Understanding How We Function: Perceptions, Categorizations And Habits
How humans understand and make meaning of their existence is a deeply profound process. In Imagining Religion, Jonathan Z Smith made a strong case that scholars in academia invent religion. He posits, “Religion is solely the creation of the scholar’s study. It is created for the scholar’s analytic purposes by his imaginative acts of comparison and generalization. Religion has no existence apart from the academy.” This is an intriguing thought that seems to run contrary to our common understanding of religion. It does not mean, however, that religion does not exist: instead, this notion paves the way and mode of thinking of how we understand and perceive what we term as “religion” or the “story” of faith. What becomes abundantly clear is that religion is an extremely complex subject which does not, and cannot, exist or be understood on its own as a sui generis category. It is surprising therefore that we are less conscious of and are unaware of this continuous invention that we make on a daily basis. In trying to unravel this “story” of faith, religion will have to converse with its environment, context, socio-history, socio-politics, socio-economics – and the deeper we ponder over it, it soon become clear that the surrounding environments affecting it are indeed endless. As religion is also constituted from a personal experience and understanding, equally important is the knowledge of how our physical body process that understanding and meaning making. What we see, understand and perceive as “religious” are effects at a subconscious and bodily level which shaped what and who we are.
The studies on color are fascinating in this regard as it can point towards understanding how our physical bodies (via our vision) works, the way we perceive, categorize and make productive meaning of ourselves and our environment. Using color as structurality and metaphor in cultural and religious studies is a productive way to understand religion in general, and for the purposes of this paper, the place of jihad within Islam, in particular. At a cursory level, we are conscious of and discern the various effects of color on ourselves. For example, we have been conditioned to accept that blue connotes calm and tranquility, red reflects anger and restlessness, and purple conveys the notion of royalty. In fact, the interpretation extents to how we comprehend religion: green is associated with Islam, yellow is associated with Buddhism and red is associated with the Mayan priests. How this identification becomes ingrained in us is a fascinating process.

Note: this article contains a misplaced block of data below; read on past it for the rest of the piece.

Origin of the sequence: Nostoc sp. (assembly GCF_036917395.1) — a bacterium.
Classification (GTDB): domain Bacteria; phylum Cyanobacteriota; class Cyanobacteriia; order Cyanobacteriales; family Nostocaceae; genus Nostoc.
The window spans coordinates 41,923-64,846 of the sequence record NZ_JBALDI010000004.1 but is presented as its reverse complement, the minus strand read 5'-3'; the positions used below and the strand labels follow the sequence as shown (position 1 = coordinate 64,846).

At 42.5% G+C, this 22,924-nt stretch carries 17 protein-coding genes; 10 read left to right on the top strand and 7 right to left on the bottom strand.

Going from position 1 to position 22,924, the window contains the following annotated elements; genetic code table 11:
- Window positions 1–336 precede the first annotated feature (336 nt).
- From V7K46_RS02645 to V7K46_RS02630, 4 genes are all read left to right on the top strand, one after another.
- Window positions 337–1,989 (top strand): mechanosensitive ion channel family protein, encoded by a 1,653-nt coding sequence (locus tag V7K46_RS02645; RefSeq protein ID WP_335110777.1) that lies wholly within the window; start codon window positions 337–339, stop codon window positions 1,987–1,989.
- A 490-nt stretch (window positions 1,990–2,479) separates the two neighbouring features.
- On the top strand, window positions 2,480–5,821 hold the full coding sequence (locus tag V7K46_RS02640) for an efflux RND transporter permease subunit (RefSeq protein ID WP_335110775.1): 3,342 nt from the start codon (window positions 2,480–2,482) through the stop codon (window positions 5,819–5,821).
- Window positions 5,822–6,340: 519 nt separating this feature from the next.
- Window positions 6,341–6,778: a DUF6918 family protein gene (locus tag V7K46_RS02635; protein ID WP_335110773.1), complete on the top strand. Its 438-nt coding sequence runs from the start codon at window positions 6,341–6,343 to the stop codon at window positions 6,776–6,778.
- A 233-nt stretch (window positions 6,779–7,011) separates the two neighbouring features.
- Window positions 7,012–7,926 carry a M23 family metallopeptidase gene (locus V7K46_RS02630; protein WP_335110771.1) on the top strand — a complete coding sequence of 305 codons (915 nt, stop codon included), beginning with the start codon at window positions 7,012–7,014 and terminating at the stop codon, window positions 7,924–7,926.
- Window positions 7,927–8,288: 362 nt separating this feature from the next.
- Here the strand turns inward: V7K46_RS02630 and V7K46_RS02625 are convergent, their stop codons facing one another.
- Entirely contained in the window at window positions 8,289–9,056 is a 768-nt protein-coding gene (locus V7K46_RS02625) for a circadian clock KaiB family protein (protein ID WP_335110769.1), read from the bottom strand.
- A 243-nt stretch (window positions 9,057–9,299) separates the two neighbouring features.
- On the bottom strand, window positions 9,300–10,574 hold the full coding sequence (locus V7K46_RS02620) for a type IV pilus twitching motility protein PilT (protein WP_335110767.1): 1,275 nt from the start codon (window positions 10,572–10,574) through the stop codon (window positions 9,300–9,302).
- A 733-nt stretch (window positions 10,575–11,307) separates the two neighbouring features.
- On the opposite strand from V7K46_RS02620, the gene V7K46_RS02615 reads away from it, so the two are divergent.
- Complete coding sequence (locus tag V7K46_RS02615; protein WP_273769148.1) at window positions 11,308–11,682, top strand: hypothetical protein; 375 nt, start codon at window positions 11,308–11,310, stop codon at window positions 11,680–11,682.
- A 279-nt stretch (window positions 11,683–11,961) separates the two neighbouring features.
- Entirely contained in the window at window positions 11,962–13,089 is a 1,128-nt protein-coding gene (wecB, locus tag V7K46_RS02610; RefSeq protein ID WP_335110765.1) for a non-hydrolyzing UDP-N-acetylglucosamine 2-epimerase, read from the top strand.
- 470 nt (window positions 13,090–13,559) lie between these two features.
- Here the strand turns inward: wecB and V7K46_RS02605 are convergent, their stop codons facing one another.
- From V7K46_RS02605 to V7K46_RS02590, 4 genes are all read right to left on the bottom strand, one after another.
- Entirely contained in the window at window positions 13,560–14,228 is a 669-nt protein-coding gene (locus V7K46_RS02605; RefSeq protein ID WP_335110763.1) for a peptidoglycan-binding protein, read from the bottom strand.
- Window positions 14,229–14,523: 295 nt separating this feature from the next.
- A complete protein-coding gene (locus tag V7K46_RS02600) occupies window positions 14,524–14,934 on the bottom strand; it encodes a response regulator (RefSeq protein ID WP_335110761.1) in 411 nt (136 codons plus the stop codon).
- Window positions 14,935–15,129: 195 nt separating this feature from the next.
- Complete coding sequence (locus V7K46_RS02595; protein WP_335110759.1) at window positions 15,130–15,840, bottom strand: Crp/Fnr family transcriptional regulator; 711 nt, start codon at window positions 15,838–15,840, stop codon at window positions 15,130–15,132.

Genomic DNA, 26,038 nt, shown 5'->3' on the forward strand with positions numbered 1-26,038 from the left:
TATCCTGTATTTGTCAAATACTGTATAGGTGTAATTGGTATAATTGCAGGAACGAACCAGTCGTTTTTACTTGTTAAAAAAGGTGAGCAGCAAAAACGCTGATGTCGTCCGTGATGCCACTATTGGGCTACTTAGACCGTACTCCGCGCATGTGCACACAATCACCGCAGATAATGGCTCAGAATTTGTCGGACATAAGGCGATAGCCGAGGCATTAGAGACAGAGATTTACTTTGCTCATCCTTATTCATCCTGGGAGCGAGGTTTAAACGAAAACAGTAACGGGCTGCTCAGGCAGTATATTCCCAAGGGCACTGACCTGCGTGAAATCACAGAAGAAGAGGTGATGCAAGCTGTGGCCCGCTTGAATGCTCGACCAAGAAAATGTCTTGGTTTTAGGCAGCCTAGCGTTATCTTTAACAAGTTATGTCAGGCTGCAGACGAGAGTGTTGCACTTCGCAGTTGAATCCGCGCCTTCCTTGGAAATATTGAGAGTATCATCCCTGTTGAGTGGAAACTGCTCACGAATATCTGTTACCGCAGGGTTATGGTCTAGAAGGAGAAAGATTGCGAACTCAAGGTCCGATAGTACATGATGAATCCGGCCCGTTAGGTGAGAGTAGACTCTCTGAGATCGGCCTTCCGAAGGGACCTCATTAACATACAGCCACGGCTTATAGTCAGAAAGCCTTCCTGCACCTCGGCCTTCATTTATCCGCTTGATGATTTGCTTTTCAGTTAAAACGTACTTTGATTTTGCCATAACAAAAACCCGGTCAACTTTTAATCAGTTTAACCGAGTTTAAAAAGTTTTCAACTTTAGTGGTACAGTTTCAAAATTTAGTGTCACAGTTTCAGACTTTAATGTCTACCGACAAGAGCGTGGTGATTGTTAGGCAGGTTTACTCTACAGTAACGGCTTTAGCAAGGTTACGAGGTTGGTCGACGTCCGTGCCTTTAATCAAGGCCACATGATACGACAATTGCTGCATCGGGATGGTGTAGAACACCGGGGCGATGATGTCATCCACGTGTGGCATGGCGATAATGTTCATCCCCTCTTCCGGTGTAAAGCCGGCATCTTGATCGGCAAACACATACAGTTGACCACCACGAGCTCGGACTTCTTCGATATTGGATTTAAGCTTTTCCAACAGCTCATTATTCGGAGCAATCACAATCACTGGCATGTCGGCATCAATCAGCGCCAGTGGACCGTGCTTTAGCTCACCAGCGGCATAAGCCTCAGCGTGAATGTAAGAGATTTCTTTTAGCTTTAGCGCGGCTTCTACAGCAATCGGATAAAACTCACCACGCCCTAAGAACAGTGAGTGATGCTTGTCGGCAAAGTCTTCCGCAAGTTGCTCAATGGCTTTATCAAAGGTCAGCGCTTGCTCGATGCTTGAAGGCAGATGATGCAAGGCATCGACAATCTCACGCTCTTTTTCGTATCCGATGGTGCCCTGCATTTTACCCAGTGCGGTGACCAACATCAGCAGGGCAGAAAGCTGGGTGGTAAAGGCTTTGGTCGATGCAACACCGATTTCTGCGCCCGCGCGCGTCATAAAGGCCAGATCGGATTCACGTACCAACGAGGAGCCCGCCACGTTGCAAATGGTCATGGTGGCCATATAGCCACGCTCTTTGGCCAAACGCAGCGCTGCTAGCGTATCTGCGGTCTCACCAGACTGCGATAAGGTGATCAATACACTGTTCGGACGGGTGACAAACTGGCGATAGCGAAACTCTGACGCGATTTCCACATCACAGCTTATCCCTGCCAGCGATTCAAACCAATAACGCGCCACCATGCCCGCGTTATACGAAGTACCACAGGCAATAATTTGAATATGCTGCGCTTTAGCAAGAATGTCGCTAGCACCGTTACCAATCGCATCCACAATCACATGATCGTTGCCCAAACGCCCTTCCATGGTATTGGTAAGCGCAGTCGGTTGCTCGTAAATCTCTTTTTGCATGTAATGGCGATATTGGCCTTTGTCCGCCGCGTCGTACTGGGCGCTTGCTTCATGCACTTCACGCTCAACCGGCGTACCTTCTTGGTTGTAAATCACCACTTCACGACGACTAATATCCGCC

Victoria Finlay’s Color: A Natural History of the Palette is instructive. She posits that colors exists only through our minds interpreting the vibrations around us, and because our brains cannot find a useful understanding of them, it translate these interpretations into concepts like “objects”, “smells”, “sounds” and of course “colors”. What is more fascinating is her thesis on how colors are formed. As objects are in themselves “color-less”, they reflect colors as wavelengths or electrons are rearranged in “transition” – absorbing and rejecting some wavelengths to form a certain color-image in our brain. To explain this process through a very simplified example, we see the color green on an apple through two distinct processes: firstly, out of a universe of electro magnetic waves, the eye can only detect a very small portion (between 0.00038 and 0.00075 millimeters) which our brain categorized as “light”, with an astounding ten million variations within that minute vibration. If our eyes can see the whole spectrum, that light appears as “white” but if some wavelengths are missing, it is perceived as “colors”. Out of that category of “colors”, the chemical colors appear as green because it absorbs the red and orange wavelengths from the white light around it, whilst rejecting the green wavelength bouncing it back to our vision through our cortex – hence our eventual perception of the apple being green. This intriguing study leads me to think of colors, and of ourselves, in four main ways: